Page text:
Take the 2-minute tour ×
Programmers Stack Exchange is a question and answer site for professional programmers interested in conceptual questions about software development. It's 100% free.

I used to work on a document workflow system, and it basically implemented a half-baked version control system for documents; using a database for versioning information and a filestore for the files. It was a lot of code, and hard to maintain. There were all sorts of bugs with locking and similar things, you name it.

If I had to rewrite it from scratch, I would seriously consider using git as my data store.

It occurred to me that I haven't read much about git (and most version control systems) being used in application implementations, as versioned data stores.

What applications use git, or another VCS, behind the scenes for storing and versioning data?

share|improve this question

closed as not constructive by Joris Timmermans, gnat, ChrisF Feb 28 '13 at 11:22

As it currently stands, this question is not a good fit for our Q&A format. We expect answers to be supported by facts, references, or expertise, but this question will likely solicit debate, arguments, polling, or extended discussion. If you feel that this question can be improved and possibly reopened, visit the help center for guidance. If this question can be reworded to fit the rules in the help center, please edit the question.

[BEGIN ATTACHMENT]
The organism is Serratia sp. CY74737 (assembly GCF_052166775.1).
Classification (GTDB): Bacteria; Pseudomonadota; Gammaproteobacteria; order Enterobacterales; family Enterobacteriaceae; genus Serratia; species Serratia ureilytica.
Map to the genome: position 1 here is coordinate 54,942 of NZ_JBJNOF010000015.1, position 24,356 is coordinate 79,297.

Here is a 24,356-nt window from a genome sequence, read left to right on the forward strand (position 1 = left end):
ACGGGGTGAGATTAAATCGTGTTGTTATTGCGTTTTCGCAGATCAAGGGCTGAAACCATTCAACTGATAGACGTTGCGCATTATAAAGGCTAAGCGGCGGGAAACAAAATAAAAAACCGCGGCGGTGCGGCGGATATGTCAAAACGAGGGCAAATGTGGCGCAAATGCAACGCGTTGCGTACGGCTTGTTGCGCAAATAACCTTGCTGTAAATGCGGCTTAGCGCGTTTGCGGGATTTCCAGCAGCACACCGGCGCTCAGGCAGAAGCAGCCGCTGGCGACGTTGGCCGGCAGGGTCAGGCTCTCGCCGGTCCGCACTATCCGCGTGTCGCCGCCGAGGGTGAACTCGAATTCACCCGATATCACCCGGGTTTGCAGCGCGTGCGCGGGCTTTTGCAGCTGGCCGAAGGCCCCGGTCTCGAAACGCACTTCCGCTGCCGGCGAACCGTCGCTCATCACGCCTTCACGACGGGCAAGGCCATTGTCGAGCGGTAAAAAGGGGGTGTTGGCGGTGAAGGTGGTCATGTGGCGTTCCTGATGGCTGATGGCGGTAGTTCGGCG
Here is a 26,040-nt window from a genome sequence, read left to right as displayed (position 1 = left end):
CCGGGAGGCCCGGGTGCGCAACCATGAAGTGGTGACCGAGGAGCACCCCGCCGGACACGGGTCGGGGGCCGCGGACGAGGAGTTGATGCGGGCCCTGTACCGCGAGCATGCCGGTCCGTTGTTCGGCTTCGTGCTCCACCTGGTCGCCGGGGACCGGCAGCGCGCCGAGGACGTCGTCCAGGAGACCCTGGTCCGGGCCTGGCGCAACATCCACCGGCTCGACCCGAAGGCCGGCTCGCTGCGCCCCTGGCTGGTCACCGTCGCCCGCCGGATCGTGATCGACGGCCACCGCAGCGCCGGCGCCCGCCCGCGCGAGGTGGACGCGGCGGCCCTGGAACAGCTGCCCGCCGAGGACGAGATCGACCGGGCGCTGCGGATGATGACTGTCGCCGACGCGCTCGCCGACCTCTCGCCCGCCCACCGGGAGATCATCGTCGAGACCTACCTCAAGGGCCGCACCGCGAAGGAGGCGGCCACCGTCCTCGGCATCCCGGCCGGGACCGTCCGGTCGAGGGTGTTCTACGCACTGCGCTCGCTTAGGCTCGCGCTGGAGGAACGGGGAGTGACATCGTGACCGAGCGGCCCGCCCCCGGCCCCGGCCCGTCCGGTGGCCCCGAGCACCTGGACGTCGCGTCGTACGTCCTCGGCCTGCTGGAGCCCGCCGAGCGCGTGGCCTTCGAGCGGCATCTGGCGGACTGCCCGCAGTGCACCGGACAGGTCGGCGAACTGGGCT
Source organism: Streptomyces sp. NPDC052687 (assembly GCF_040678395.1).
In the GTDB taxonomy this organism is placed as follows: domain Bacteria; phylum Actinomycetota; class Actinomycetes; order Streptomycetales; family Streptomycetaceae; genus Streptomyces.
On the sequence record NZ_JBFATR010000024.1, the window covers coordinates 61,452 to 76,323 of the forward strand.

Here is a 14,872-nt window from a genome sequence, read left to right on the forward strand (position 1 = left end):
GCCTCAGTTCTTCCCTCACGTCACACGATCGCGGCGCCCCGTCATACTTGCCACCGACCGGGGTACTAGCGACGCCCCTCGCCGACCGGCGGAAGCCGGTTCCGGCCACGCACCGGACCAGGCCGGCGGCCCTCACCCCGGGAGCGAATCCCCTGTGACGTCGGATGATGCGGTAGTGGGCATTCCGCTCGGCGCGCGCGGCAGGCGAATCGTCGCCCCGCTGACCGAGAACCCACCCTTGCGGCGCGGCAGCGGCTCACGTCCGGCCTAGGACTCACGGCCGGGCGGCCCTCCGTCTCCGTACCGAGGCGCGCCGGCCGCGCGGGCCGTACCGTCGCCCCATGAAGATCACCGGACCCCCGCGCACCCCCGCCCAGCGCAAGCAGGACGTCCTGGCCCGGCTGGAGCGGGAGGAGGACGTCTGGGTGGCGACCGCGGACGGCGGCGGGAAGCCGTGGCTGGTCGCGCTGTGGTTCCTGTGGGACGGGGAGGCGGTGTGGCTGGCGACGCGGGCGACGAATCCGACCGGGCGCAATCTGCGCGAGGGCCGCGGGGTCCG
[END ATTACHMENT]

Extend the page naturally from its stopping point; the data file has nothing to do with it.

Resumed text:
2 Answers 2

This appears to have been done via both Ruby and Python some time ago. So it's entirely possible to use it as such.

share|improve this answer

I use git (also mercurial, svn, etc can be used if you prefer) as datastore and history for base code and for separate branches of almost all of my projects. It is fairly simple to use, and there are many tutorials for it.

It keeps a cache of all your previous states of data, called "commits" and is fairly simple to view all of them, either by command line or one of the bazillion gui clients for it.

Git was originally written for the gnu linux kernel, and of course is still in use for that. There are many links from wikipedia to sites that are for free hosting of git repos.

As @world-engineer mentioned, Ruby, Python, as well as many web apps (Django, Joomla, Drupal, etc) are currently using git for their team developments.

A stackoverflow question was asked here about git as well: git-where-can-i-find-simple-tutorial-about-how-to-use-git

share|improve this answer
Hi CometSong, I think the OP is asking about using git as a data store in his application (ie instead of a database). He is not talking about git as a source code version control system in this context. –  MattDavey Feb 28 '13 at 9:07
True on the file storage part. Good point. I was thinking only on his "versioning information" piece. –  Cometsong Feb 28 '13 at 9:54

Not the answer you're looking for? Browse other questions tagged or ask your own question.